• December 11, 2019

If you own waterfront property, where is your property boundary, and who is your adjacent parcel owner on the waterfront?

At Lake Tahoe and many other inland (“non-tidal”) bodies of water, the boundary between the waterfront property (a/k/a the “upland” parcel) and the body of water is defined by a \ line that roughly parallels the water’s edge.  This line is called “meander line.”  In 1861 and 1875, prior to the sale of government lands around Lake Tahoe, government surveyors created a meander line along the edge of Lake Tahoe. The meander line is generally some distance landward from the water’s edge (not the actual high water mark) and was used to determine the acreage and price of the lands to be sold by the federal government to the original land patent holders.

State and federal law provide that when title to waterfront property is described by a meander line of a government survey, or by a subsequent subdivision of the same land bounded by the meander line, the title of the upland owner extends to the body of water itself.   So, just how far does the parcel extend toward the body of water?

If an inland body of water is navigable – like Lake Tahoe – the State owns the lakebed as it existed at the time of statehood (which typically means before there were dams, or artificial raising and lowering of the lake level).  In Nevada, a 1979 statute established the boundary line of the lakebed at 6,223 feet, Lake Tahoe datum, which approximates the lake’s ordinary low water level.  Accordingly, a deed conveying lakefront land on the Nevada side of Lake Tahoe that uses the old government survey meander line as the boundary conveys title all the way to the lakebed at 6,223 feet.  This means your neighbor along the water’s edge is the State of Nevada.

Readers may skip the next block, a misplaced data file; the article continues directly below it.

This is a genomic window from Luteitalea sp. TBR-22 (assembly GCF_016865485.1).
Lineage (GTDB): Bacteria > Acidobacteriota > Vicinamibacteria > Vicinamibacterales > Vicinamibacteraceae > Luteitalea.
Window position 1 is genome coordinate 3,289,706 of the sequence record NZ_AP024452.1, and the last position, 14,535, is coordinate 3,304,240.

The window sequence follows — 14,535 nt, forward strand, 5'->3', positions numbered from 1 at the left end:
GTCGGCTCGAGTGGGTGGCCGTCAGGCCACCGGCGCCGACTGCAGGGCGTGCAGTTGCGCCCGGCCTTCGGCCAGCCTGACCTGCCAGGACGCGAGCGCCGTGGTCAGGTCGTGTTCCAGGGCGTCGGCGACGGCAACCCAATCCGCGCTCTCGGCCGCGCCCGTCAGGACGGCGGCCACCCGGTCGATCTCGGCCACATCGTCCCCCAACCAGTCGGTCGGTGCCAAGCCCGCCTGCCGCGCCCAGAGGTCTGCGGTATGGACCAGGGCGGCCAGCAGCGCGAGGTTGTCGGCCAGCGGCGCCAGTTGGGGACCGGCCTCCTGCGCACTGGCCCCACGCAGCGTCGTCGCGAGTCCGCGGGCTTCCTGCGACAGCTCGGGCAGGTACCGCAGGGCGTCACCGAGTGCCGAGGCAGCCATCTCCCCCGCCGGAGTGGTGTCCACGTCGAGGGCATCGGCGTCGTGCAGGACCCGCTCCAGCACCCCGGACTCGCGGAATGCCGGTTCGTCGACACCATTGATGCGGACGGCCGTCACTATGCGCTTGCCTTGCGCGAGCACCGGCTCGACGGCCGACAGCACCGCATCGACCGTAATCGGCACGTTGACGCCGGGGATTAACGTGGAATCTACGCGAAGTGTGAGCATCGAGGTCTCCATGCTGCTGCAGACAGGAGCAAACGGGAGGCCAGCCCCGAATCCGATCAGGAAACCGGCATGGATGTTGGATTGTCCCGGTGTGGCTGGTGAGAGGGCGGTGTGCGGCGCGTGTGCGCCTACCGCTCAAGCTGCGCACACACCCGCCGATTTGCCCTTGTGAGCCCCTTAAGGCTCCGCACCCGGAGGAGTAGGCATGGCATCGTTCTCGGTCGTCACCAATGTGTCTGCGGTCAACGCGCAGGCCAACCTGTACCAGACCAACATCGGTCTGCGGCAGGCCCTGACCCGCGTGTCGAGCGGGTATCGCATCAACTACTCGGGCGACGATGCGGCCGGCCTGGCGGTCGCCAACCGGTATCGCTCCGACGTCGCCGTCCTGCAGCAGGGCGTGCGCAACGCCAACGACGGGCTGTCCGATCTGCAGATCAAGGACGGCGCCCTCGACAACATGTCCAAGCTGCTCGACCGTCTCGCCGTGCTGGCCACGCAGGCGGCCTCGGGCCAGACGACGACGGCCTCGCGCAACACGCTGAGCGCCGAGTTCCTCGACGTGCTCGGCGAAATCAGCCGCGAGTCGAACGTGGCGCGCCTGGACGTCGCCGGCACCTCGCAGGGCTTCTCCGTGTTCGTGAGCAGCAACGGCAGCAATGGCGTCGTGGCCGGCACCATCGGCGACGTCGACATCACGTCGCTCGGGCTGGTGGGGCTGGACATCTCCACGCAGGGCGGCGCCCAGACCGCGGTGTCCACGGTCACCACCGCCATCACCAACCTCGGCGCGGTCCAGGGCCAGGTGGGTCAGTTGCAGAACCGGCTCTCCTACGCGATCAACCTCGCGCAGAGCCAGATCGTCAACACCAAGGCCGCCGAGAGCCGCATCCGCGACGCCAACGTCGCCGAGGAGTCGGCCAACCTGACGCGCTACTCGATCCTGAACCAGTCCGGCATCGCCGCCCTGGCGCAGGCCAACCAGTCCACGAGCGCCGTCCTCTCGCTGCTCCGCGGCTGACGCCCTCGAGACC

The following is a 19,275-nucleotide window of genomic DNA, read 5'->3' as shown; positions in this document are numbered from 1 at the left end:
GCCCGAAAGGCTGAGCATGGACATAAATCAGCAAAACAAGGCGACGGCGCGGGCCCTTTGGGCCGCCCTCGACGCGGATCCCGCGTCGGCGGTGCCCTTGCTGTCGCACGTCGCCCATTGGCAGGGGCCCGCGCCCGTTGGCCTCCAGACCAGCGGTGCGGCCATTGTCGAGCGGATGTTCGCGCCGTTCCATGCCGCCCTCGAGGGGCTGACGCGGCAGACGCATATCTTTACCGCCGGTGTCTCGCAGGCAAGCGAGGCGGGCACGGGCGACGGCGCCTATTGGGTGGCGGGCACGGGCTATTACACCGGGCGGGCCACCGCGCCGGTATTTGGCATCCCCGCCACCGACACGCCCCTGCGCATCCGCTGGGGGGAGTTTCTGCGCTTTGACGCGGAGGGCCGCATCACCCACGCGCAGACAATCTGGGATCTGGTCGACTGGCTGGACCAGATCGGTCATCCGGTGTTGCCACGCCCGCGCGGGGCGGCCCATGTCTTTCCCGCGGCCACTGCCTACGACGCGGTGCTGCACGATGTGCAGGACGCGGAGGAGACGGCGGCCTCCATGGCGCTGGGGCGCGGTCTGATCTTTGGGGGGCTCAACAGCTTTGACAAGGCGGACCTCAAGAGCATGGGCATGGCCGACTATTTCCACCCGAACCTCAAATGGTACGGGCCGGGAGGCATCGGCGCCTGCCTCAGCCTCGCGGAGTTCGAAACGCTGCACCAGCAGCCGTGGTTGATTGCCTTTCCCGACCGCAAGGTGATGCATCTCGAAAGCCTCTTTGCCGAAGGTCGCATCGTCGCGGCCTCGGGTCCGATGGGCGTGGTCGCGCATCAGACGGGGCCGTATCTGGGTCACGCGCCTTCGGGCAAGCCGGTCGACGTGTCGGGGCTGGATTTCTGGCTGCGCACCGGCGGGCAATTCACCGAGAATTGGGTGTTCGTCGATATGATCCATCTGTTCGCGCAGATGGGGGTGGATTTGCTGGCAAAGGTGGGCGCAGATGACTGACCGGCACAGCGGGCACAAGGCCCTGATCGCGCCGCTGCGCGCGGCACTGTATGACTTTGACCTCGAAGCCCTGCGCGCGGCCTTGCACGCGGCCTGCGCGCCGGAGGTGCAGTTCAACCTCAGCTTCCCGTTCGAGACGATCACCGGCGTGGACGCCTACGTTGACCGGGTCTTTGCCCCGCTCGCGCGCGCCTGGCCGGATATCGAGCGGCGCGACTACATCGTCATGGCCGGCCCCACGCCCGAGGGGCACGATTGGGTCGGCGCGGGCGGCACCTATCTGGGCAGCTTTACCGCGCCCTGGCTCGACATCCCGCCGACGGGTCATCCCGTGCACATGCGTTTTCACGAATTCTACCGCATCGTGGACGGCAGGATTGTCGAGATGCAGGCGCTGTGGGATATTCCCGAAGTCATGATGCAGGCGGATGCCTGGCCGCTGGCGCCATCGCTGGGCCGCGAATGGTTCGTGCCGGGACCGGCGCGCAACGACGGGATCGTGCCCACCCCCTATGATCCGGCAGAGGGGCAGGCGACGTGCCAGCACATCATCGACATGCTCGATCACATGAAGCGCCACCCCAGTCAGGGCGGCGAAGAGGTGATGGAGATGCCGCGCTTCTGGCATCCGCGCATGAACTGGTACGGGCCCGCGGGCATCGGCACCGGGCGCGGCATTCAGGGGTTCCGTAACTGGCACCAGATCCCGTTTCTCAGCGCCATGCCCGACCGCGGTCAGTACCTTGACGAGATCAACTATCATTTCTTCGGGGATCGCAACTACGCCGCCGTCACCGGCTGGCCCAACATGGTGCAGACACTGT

Similar rules apply in California. Generally, the owner of the upland, when it borders on tidal waters, takes to ordinary high-water mark; when it borders upon a navigable lake or stream, where there is no tide, the owner takes to the edge of the lake or stream, at low-water mark; when it borders upon any other water, the owner takes to the middle of the lake or stream. In Tahoe where there is no tide, the rights of the owner to low-water mark are included in the conveyance.

In California, even though a private landowner’s title extends to the ordinary low water mark, there is an easement or public trust under which the general public may recreate in the land area that lies between the ordinary low and high-water marks.  Nevada recognizes the public trust doctrine in certain instances, but does not recognize a right of the public to sunbathe or recreate in the area between low and high water. Waterfront land is usually the most valuable property in any particular market.  As you can see, there are some unique rules that apply to valuable land with waterfront boundaries.  If you have questions about your waterfront boundaries, please call Incline Law Group, LLP.

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